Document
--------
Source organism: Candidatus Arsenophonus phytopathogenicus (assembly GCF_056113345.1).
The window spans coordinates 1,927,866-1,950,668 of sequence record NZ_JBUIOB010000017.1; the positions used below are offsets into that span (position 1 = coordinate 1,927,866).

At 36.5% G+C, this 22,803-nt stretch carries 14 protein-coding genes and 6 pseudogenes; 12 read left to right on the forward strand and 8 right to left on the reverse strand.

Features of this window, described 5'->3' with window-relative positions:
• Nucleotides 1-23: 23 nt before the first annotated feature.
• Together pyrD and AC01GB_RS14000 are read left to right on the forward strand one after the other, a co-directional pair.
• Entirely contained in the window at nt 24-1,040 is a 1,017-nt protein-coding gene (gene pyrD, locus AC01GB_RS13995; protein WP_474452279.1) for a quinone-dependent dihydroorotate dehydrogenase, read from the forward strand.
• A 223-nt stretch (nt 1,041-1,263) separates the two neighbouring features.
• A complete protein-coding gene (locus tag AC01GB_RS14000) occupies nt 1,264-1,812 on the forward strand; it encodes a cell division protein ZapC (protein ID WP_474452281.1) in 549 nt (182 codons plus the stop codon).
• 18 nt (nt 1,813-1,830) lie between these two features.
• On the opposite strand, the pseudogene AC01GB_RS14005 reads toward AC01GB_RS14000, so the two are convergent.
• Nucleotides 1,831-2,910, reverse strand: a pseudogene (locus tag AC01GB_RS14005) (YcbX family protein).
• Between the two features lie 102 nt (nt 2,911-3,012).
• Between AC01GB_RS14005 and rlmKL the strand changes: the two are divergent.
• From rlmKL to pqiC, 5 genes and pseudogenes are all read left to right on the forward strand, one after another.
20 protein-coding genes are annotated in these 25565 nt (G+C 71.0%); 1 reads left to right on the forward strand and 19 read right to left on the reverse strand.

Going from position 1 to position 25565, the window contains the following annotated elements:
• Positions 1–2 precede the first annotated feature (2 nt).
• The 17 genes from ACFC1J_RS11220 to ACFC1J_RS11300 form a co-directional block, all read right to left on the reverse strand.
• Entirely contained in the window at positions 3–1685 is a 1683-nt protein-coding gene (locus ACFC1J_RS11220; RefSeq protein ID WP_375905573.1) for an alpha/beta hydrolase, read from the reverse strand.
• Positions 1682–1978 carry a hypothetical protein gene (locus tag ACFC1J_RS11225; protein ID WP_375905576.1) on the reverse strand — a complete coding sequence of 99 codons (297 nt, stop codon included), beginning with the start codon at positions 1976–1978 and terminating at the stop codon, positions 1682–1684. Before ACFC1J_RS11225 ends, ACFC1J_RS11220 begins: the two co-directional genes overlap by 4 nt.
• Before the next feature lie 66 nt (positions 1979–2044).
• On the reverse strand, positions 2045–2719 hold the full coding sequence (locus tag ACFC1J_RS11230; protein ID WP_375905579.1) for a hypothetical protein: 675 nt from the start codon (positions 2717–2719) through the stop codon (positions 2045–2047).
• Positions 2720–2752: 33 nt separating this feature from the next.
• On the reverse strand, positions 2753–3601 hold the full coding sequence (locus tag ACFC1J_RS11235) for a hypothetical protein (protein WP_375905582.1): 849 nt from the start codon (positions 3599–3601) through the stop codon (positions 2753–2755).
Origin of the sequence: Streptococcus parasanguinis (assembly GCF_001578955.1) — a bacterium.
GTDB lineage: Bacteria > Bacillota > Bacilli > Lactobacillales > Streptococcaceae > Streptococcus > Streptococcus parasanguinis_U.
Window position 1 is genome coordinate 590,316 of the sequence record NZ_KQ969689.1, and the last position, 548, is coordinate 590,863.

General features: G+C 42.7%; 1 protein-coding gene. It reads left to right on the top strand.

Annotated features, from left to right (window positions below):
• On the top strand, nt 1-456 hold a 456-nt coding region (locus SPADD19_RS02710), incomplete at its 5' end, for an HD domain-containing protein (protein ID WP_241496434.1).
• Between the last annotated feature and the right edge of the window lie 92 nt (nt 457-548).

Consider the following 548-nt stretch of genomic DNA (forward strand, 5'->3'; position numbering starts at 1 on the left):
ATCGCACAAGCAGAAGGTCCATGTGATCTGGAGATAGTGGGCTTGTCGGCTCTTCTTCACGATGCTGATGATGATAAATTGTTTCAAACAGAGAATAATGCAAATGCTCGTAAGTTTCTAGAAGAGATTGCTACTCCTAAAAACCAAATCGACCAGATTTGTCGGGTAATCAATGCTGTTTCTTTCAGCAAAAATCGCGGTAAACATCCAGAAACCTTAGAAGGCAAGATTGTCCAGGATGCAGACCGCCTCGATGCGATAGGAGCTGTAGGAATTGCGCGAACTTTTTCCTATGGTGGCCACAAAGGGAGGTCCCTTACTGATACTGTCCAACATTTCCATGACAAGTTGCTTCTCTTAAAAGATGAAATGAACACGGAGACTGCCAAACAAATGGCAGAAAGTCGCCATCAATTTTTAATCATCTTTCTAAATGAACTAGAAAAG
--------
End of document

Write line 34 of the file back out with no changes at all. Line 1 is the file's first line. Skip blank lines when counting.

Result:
ATCGCACAAGCAGAAGGTCCATGTGATCTGGAGATAGTGGGCTTGTCGGCTCTTCTTCACGATGCTGATGATGATAAATTGTTTCAAACAGAGAATAATGCAAATGCTCGTAAGTTTCTAGAAGAGATTGCTACTCCTAAAAACCAAATCGACCAGATTTGTCGGGTAATCAATGCTGTTTCTTTCAGCAAAAATCGCGGTAAACATCCAGAAACCTTAGAAGGCAAGATTGTCCAGGATGCAGACCGCCTCGATGCGATAGGAGCTGTAGGAATTGCGCGAACTTTTTCCTATGGTGGCCACAAAGGGAGGTCCCTTACTGATACTGTCCAACATTTCCATGACAAGTTGCTTCTCTTAAAAGATGAAATGAACACGGAGACTGCCAAACAAATGGCAGAAAGTCGCCATCAATTTTTAATCATCTTTCTAAATGAACTAGAAAAG